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Chemicals Called Cause of Cancer:Disease hits epidemic proportions PDF Print E-mail
Justice News
Thursday, 04 March 2004 10:04
Dennis Bueckert
The Canadian Press

Thursday, March 04, 2004

Manmade chemicals in air, water, food and the workplace are largely to blame for a devastating cancer epidemic that will strike 41 per cent of Canadian males and 38 per cent of females, says a study released Wednesday.

Genetics and lifestyle factors such as smoking and diet can't explain the soaring cancer rates of recent decades, says the report by the Canadian Centre for Policy Alternatives.
Chemicals called cause of cancer
Disease hits epidemic proportions

Dennis Bueckert
The Canadian Press

Thursday, March 04, 2004

Manmade chemicals in air, water, food and the workplace are largely to blame for a devastating cancer epidemic that will strike 41 per cent of Canadian males and 38 per cent of females, says a study released Wednesday.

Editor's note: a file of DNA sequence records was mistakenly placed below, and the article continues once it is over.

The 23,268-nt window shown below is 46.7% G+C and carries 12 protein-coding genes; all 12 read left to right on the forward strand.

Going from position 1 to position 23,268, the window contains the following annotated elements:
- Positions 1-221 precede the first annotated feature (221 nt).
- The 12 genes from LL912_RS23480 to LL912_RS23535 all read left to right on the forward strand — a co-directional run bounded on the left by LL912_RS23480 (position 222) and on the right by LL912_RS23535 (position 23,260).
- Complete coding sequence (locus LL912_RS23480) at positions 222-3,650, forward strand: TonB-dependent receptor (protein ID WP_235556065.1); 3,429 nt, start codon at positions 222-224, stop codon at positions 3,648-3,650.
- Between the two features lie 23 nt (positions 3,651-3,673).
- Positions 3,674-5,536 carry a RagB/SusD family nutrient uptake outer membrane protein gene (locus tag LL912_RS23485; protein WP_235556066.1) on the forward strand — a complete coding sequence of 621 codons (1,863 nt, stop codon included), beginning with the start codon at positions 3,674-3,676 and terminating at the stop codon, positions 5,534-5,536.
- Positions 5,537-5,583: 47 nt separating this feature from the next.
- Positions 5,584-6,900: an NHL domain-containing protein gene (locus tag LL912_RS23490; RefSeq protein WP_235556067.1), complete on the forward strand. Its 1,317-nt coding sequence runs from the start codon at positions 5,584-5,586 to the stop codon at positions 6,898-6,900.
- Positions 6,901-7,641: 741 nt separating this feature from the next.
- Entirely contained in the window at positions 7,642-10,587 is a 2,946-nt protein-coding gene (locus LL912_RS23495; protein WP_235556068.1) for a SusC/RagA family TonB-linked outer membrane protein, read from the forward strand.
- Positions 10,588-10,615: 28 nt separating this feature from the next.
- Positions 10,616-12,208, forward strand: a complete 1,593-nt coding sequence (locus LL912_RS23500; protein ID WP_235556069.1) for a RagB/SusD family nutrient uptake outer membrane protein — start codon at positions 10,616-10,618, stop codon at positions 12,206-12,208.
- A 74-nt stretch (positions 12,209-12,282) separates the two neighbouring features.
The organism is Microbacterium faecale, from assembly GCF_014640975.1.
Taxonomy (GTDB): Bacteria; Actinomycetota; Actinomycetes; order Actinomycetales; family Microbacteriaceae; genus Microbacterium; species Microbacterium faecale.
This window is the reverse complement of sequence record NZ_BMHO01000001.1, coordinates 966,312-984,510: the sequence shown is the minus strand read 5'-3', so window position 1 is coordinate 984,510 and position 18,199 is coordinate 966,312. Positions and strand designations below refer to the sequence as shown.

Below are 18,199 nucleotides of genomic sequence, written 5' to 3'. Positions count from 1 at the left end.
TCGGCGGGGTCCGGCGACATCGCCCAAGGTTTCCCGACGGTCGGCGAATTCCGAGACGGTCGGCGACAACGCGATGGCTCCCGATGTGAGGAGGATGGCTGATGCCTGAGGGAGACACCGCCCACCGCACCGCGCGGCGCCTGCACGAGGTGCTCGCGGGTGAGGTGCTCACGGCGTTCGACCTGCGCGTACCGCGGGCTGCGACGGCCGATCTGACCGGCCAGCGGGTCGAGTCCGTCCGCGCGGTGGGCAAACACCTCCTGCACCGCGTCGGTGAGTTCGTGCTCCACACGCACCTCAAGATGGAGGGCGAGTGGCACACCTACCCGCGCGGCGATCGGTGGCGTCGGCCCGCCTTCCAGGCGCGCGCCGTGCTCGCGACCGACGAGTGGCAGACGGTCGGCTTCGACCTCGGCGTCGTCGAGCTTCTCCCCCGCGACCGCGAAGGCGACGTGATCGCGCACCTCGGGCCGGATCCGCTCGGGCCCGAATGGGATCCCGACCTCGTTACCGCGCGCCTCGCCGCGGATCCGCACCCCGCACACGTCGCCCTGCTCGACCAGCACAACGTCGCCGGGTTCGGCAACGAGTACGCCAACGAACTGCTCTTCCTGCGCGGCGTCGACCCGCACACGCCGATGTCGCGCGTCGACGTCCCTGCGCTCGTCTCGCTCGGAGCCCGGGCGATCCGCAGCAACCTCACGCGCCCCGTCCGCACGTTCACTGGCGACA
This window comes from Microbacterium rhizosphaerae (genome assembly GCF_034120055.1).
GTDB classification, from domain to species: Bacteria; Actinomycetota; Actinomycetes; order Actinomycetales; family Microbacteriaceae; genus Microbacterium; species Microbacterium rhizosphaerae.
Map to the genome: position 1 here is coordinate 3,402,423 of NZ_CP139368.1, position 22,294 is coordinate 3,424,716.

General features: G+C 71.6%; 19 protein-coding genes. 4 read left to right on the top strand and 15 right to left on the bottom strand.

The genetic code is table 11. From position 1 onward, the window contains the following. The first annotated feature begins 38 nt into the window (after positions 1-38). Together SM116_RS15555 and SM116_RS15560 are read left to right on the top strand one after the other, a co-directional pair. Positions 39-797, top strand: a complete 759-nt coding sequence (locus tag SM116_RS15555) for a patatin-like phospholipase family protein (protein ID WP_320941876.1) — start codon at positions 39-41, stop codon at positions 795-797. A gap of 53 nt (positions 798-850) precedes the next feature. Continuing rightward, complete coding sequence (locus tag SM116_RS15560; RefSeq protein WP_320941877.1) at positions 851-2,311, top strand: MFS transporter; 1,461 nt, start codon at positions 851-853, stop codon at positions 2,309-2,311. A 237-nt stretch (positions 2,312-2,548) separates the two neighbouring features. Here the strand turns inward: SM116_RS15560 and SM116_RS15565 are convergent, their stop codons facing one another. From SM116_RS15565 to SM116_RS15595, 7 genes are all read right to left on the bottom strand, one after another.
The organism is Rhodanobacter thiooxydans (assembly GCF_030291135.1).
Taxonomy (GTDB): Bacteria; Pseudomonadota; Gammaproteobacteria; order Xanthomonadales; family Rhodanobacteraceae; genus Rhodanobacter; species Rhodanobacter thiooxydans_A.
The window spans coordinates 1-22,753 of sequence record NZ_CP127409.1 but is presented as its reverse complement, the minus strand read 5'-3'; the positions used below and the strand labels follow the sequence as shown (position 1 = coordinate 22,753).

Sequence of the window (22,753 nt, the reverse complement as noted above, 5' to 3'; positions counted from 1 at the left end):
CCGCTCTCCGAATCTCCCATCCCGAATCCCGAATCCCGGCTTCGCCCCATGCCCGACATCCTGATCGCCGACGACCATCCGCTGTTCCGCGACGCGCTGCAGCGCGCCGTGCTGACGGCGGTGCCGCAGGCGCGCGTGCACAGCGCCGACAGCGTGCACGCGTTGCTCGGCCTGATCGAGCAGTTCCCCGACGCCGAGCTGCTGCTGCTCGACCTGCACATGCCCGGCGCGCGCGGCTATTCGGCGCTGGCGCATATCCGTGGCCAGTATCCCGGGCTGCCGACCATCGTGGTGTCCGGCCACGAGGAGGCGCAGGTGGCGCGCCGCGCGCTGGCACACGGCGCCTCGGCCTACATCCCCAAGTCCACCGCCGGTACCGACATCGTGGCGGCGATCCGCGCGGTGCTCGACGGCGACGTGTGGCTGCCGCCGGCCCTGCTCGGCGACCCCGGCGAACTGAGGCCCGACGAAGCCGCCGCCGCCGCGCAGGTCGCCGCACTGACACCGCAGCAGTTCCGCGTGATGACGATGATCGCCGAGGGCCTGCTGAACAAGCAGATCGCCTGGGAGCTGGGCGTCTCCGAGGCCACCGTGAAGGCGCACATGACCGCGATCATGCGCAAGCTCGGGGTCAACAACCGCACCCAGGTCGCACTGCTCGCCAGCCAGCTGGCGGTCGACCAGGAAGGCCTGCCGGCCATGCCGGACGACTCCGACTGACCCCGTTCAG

Genetics and lifestyle factors such as smoking and diet can't explain the soaring cancer rates of recent decades, says the report by the Canadian Centre for Policy Alternatives.

>From 1970 to 1998, the incidence of the disease increased by 35 per cent for men and 27 per cent for women after the effects of population aging have been discounted, say authors Lissa Donner and Robert Chernomas.

When lung cancers are removed from the statistics, the rates still increased by 23.9 per cent for males and 17.1 per cent for females over the period.

The toll is more dramatic when considered over a longer time: In 1921, cancer killed 6.6 per cent of males and 8.6 per cent of females, but now the death rate has risen to 27.4 per cent for men and 23.1 per cent for women, says the report.

There has been a great deal of controversy about the role of environmental contaminants in cancer, and mainstream medical organizations have tended to downplay their importance.

The Canadian Cancer Society estimates five per cent of cancers can be directly linked to contaminants in the environment, representing about 6,400 cases a year in Canada.

Donner and Chernomas say the medical profession is fixated o­n screening, diagnosis and damage control rather than prevention.

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Last Updated on Thursday, 04 March 2004 10:04
 

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